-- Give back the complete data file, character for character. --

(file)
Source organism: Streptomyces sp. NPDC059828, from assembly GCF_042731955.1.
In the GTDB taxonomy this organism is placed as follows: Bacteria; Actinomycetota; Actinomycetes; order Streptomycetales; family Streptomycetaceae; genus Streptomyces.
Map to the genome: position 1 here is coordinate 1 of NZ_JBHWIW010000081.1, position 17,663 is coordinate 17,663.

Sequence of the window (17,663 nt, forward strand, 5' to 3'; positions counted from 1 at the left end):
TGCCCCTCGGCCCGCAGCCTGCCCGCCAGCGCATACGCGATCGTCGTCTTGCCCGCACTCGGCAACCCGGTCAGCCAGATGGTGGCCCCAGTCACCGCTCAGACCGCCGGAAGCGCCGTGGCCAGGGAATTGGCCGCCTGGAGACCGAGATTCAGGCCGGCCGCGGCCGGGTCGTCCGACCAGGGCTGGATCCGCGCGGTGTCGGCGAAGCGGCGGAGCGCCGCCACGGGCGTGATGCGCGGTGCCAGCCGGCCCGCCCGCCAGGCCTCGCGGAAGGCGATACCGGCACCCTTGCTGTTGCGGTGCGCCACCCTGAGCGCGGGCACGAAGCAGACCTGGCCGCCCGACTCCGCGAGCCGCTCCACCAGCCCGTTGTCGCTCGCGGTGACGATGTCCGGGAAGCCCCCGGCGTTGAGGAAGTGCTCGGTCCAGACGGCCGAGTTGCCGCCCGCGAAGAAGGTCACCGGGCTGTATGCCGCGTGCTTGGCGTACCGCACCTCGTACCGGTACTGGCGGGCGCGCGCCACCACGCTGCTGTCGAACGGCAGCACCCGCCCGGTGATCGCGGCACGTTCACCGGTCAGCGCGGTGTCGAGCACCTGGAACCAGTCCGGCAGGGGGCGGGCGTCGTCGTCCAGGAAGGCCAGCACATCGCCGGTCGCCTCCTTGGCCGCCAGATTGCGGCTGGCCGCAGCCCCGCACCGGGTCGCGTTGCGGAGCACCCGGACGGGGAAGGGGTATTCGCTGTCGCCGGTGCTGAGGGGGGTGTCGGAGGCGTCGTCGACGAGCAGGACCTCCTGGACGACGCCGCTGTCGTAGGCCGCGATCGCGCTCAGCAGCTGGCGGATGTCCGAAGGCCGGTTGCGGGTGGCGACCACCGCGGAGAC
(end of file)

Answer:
Source organism: Streptomyces sp. NPDC059828, from assembly GCF_042731955.1.
In the GTDB taxonomy this organism is placed as follows: Bacteria; Actinomycetota; Actinomycetes; order Streptomycetales; family Streptomycetaceae; genus Streptomyces.
Map to the genome: position 1 here is coordinate 1 of NZ_JBHWIW010000081.1, position 17,663 is coordinate 17,663.

Sequence of the window (17,663 nt, forward strand, 5' to 3'; positions counted from 1 at the left end):
TGCCCCTCGGCCCGCAGCCTGCCCGCCAGCGCATACGCGATCGTCGTCTTGCCCGCACTCGGCAACCCGGTCAGCCAGATGGTGGCCCCAGTCACCGCTCAGACCGCCGGAAGCGCCGTGGCCAGGGAATTGGCCGCCTGGAGACCGAGATTCAGGCCGGCCGCGGCCGGGTCGTCCGACCAGGGCTGGATCCGCGCGGTGTCGGCGAAGCGGCGGAGCGCCGCCACGGGCGTGATGCGCGGTGCCAGCCGGCCCGCCCGCCAGGCCTCGCGGAAGGCGATACCGGCACCCTTGCTGTTGCGGTGCGCCACCCTGAGCGCGGGCACGAAGCAGACCTGGCCGCCCGACTCCGCGAGCCGCTCCACCAGCCCGTTGTCGCTCGCGGTGACGATGTCCGGGAAGCCCCCGGCGTTGAGGAAGTGCTCGGTCCAGACGGCCGAGTTGCCGCCCGCGAAGAAGGTCACCGGGCTGTATGCCGCGTGCTTGGCGTACCGCACCTCGTACCGGTACTGGCGGGCGCGCGCCACCACGCTGCTGTCGAACGGCAGCACCCGCCCGGTGATCGCGGCACGTTCACCGGTCAGCGCGGTGTCGAGCACCTGGAACCAGTCCGGCAGGGGGCGGGCGTCGTCGTCCAGGAAGGCCAGCACATCGCCGGTCGCCTCCTTGGCCGCCAGATTGCGGCTGGCCGCAGCCCCGCACCGGGTCGCGTTGCGGAGCACCCGGACGGGGAAGGGGTATTCGCTGTCGCCGGTGCTGAGGGGGGTGTCGGAGGCGTCGTCGACGAGCAGGACCTCCTGGACGACGCCGCTGTCGTAGGCCGCGATCGCGCTCAGCAGCTGGCGGATGTCCGAAGGCCGGTTGCGGGTGGCGACCACCGCGGAGAC